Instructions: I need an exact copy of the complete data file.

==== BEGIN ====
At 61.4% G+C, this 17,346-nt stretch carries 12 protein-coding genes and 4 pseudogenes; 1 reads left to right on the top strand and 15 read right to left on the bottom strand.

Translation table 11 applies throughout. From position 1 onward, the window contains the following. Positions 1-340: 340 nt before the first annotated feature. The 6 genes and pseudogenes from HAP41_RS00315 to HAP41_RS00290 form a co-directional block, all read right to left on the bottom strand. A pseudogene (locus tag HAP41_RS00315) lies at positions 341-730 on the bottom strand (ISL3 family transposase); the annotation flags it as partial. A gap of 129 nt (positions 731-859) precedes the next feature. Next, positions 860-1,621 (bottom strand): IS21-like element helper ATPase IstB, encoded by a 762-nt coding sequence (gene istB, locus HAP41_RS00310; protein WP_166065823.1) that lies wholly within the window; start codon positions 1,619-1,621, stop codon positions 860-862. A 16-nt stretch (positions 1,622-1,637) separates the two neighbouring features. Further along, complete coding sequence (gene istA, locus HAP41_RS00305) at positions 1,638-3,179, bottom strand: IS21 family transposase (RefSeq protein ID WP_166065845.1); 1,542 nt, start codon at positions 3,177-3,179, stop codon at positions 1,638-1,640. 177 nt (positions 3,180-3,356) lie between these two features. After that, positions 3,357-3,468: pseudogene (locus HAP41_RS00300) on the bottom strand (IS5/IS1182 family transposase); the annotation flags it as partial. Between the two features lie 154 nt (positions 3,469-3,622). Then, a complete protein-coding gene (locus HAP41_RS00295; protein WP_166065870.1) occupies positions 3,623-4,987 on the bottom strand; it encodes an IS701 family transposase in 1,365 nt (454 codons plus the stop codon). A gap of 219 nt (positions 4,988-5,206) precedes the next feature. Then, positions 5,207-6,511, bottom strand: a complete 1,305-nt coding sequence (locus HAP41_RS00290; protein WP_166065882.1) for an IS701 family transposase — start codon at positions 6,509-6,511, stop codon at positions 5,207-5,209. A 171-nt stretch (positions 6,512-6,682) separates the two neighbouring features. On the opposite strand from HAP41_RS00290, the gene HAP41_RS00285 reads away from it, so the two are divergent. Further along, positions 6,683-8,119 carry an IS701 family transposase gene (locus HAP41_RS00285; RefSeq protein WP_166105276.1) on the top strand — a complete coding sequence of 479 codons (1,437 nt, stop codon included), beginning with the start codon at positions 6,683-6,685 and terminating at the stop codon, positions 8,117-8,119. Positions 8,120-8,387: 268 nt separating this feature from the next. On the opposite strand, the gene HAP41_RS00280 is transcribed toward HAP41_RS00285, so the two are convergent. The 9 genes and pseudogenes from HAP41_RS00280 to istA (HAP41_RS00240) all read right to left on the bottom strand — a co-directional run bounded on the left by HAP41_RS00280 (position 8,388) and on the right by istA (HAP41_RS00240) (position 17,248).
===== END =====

At 61.4% G+C, this 17,346-nt stretch carries 12 protein-coding genes and 4 pseudogenes; 1 reads left to right on the top strand and 15 read right to left on the bottom strand.

Translation table 11 applies throughout. From position 1 onward, the window contains the following. Positions 1-340: 340 nt before the first annotated feature. The 6 genes and pseudogenes from HAP41_RS00315 to HAP41_RS00290 form a co-directional block, all read right to left on the bottom strand. A pseudogene (locus tag HAP41_RS00315) lies at positions 341-730 on the bottom strand (ISL3 family transposase); the annotation flags it as partial. A gap of 129 nt (positions 731-859) precedes the next feature. Next, positions 860-1,621 (bottom strand): IS21-like element helper ATPase IstB, encoded by a 762-nt coding sequence (gene istB, locus HAP41_RS00310; protein WP_166065823.1) that lies wholly within the window; start codon positions 1,619-1,621, stop codon positions 860-862. A 16-nt stretch (positions 1,622-1,637) separates the two neighbouring features. Further along, complete coding sequence (gene istA, locus HAP41_RS00305) at positions 1,638-3,179, bottom strand: IS21 family transposase (RefSeq protein ID WP_166065845.1); 1,542 nt, start codon at positions 3,177-3,179, stop codon at positions 1,638-1,640. 177 nt (positions 3,180-3,356) lie between these two features. After that, positions 3,357-3,468: pseudogene (locus HAP41_RS00300) on the bottom strand (IS5/IS1182 family transposase); the annotation flags it as partial. Between the two features lie 154 nt (positions 3,469-3,622). Then, a complete protein-coding gene (locus HAP41_RS00295; protein WP_166065870.1) occupies positions 3,623-4,987 on the bottom strand; it encodes an IS701 family transposase in 1,365 nt (454 codons plus the stop codon). A gap of 219 nt (positions 4,988-5,206) precedes the next feature. Then, positions 5,207-6,511, bottom strand: a complete 1,305-nt coding sequence (locus HAP41_RS00290; protein WP_166065882.1) for an IS701 family transposase — start codon at positions 6,509-6,511, stop codon at positions 5,207-5,209. A 171-nt stretch (positions 6,512-6,682) separates the two neighbouring features. On the opposite strand from HAP41_RS00290, the gene HAP41_RS00285 reads away from it, so the two are divergent. Further along, positions 6,683-8,119 carry an IS701 family transposase gene (locus HAP41_RS00285; RefSeq protein WP_166105276.1) on the top strand — a complete coding sequence of 479 codons (1,437 nt, stop codon included), beginning with the start codon at positions 6,683-6,685 and terminating at the stop codon, positions 8,117-8,119. Positions 8,120-8,387: 268 nt separating this feature from the next. On the opposite strand, the gene HAP41_RS00280 is transcribed toward HAP41_RS00285, so the two are convergent. The 9 genes and pseudogenes from HAP41_RS00280 to istA (HAP41_RS00240) all read right to left on the bottom strand — a co-directional run bounded on the left by HAP41_RS00280 (position 8,388) and on the right by istA (HAP41_RS00240) (position 17,248).